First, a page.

The School Futures Research Foundation has contracted to open and operate three new schools, including one in Watts, Los Angeles, a name made famous by rioting in the 1960s and still a byword for urban problems.
The Watts Learning Centre will be a charter school, one of the publicly-funded schools run by private organisations that are growing in popularity in the US. The scheme is similar to Britain's grant-maintained system, which the Government is to abolish.
The Watts centre is intended to open this autumn with 120 kindergarten children, though staff are still looking for a site.
School Futures, based further south in San Diego, was set up by John Walton, son of the founder of the Wal-Mart retail chain, and listed as the eighth richest man in the US.
Walton is one of several corporate grandees who have thrown their money into the education debate, pushing conservative and market-based alternatives to traditional schools, typically through the think-tanks and foundations they finance.
Walton set up the non-profit San Diego group with a #163;$2 million (#163;1.2m) donation; he has also backed education technology ventures and given scholarships for inner-city children to attend private schools.
The two other schools are opening in south-east San Diego, like Watts a heavily African-American area, and in the city of Palo Alto, serving mostly Latino children.
School Futures has provided the start-up collateral - $250,000 in the Watts centre - which can be a major obstacle for local groups trying to set up charter schools. It has also contracted to run the three schools for five years.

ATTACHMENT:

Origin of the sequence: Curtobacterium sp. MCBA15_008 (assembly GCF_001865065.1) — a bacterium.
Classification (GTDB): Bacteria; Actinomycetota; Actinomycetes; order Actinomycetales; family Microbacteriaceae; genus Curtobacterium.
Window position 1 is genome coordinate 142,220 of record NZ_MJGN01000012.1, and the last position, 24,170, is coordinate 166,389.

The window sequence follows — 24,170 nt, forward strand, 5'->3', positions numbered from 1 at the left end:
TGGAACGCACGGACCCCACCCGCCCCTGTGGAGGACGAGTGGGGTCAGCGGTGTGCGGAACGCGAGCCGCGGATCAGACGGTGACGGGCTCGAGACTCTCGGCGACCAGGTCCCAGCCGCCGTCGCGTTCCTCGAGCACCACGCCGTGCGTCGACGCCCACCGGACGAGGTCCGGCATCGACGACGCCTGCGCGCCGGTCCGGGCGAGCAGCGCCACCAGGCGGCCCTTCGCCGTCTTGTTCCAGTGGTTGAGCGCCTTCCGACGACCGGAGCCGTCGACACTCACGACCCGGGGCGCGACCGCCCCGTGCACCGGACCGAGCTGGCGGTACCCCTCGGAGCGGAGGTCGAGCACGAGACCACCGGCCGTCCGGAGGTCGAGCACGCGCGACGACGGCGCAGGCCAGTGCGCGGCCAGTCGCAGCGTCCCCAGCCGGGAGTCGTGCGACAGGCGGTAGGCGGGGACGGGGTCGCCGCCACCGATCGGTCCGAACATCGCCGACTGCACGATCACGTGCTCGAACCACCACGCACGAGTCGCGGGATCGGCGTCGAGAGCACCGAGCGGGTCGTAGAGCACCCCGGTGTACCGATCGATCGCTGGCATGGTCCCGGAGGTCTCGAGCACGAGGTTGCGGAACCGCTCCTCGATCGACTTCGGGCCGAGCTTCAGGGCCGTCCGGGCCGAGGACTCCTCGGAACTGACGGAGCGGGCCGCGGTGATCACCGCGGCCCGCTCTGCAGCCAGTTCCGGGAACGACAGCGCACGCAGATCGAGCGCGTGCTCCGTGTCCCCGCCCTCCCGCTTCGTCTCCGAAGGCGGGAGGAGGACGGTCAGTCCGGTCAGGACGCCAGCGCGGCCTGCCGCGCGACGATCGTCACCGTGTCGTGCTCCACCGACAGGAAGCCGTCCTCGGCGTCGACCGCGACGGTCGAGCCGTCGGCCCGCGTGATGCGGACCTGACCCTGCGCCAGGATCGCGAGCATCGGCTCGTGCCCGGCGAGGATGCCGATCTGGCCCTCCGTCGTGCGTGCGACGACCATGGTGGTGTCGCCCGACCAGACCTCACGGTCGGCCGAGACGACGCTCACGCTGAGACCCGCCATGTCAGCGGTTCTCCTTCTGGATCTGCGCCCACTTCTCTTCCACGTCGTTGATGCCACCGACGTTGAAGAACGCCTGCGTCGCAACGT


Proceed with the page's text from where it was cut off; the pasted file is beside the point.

The aim, according to chief education officer Eugene Ruffin, is to pioneer independently-run charter schools outside the middle-class areas where they are now more common. Watts schools have long ranked low on the achievement scale, and the foundation's efforts have won the backing of community activists who have little in common with Walton politically.
The Watts Learning Centre will be used to test conservativ e approaches to education. "So many of our public schools fail but they are not closed down," said Ruffin. "We will try to get people to come to our doors who like running their own business, who like doing what it takes. "
l The president of Ireland, soon to become United Nations High Commissioner for Human Rights, has called on an international conference of principals to make human rights education a major subject of study in the world's schools, writes Jon Marcus.
Mary Robinson told the Third International Convention of Principals in Boston at the end of last month that human rights should be the "fourth R",along with reading, writing and arithmetic.